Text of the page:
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Arch Surg. 2006 Jun;141(6):589-94.

Parathyroid surgical failures with sufficient decline of intraoperative parathyroid hormone levels: unobserved multiple endocrine neoplasia as an explanation.

Author information

1
Department of Surgery, Lund University Hospital, Lund, Sweden. johan.westerdahl@med.lu.se

Abstract

HYPOTHESIS:

A sufficient decline in levels of parathyroid hormone measured intraoperatively (ioPTH) precludes early and late surgical failures.

DESIGN:

A case series of consecutive patients undergoing parathyroidectomy with ioPTH measurement.

SETTING:

A university hospital.

PATIENTS AND INTERVENTION:

Two hundred sixty-nine consecutive patients with sporadic primary hyperparathyroidism who underwent first-time parathyroid surgery with ioPTH measurement were followed up for as long as 10 years after surgery. Data on all patients have been collected in a prospective database.

MAIN OUTCOME MEASURES:

Surgical failures up to 10 years after parathyroid surgery.

RESULTS:

With an average follow-up of 3.6 years (range, 6-120 months), the overall cure rate was 96%. The ioPTH level correctly predicted long-term outcome in 248 (92%) of 269 patients. Six patients had a false-positive ioPTH finding. Five of these patients were found to have germline mutations in the gene for multiple endocrine neoplasia. The remaining patient has not undergone genetic testing. The mutations have rarely (n = 1) or never (n = 4) been described before, to our knowledge.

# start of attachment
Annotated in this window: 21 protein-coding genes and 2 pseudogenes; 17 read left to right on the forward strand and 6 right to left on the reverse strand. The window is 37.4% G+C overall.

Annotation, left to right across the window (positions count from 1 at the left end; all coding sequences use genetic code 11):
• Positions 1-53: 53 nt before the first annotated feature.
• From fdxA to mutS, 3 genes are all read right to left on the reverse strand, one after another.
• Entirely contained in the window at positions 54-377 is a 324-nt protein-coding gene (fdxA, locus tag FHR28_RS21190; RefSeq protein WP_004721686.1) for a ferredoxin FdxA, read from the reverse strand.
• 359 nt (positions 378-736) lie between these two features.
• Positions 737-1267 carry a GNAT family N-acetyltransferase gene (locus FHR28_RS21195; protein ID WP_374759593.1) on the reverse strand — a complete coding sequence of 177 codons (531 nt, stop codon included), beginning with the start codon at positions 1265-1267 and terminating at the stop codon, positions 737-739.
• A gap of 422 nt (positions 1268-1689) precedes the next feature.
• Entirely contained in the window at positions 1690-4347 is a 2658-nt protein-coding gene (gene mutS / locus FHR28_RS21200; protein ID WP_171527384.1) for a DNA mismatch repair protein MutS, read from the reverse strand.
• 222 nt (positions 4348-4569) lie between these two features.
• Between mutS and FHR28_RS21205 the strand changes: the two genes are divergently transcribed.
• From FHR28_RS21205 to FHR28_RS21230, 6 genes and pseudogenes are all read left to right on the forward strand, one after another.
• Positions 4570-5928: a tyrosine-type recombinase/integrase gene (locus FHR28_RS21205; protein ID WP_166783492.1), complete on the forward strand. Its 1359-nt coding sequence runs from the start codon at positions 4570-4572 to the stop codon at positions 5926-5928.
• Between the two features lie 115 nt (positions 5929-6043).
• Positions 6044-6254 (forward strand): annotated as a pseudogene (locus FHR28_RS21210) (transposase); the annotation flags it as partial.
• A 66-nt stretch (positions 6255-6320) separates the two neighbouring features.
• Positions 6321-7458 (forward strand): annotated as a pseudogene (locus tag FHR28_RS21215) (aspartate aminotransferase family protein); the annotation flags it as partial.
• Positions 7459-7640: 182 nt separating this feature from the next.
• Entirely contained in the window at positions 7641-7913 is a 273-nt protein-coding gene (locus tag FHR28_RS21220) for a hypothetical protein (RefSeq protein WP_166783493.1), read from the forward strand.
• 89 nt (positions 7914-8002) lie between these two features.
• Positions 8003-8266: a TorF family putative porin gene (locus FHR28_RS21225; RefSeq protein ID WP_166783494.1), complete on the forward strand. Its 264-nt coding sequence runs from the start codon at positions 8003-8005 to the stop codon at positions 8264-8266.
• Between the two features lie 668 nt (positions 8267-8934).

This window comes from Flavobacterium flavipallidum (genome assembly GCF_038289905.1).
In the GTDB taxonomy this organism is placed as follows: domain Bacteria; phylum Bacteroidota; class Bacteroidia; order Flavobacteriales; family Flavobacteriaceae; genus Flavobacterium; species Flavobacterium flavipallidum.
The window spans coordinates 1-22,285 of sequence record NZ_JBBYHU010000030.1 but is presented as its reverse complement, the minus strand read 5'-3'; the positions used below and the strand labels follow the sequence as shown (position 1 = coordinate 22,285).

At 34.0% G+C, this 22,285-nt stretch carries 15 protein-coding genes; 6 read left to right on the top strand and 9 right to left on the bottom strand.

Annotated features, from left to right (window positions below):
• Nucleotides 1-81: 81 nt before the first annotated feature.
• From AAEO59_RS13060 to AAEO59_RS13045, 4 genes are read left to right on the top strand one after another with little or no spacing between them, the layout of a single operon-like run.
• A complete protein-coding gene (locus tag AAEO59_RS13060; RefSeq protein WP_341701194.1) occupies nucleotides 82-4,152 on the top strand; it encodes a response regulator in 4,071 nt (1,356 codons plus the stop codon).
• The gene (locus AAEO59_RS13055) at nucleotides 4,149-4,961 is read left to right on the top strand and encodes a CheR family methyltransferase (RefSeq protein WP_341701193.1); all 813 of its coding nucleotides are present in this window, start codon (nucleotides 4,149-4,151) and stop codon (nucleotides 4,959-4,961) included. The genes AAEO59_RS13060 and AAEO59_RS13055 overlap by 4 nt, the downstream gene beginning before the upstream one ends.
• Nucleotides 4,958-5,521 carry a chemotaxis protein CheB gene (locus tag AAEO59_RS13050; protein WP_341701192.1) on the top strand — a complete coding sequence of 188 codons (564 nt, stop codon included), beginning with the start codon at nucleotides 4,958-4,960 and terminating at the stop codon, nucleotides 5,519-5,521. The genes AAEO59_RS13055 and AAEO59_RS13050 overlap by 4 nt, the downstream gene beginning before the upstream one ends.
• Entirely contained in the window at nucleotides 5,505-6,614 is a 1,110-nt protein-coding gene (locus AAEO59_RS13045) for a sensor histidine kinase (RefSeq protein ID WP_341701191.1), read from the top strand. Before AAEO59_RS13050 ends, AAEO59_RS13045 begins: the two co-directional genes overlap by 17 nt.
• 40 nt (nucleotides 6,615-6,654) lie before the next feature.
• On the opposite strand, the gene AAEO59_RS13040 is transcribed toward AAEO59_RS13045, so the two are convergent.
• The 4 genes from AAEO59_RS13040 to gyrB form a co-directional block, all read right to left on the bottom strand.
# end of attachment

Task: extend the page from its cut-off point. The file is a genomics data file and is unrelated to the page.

CONCLUSIONS:

Intraoperative measurement of PTH level has a high overall accuracy with a mean follow-up of 3.6 years. However, among the late surgical failures with false-positive ioPTH findings, overlooked mutations in the multiple endocrine neoplasia gene should be suspected, and therefore genetic analyses in these patients are of great importance.

PMID:
16785360
DOI:
10.1001/archsurg.141.6.589
[Indexed for MEDLINE]
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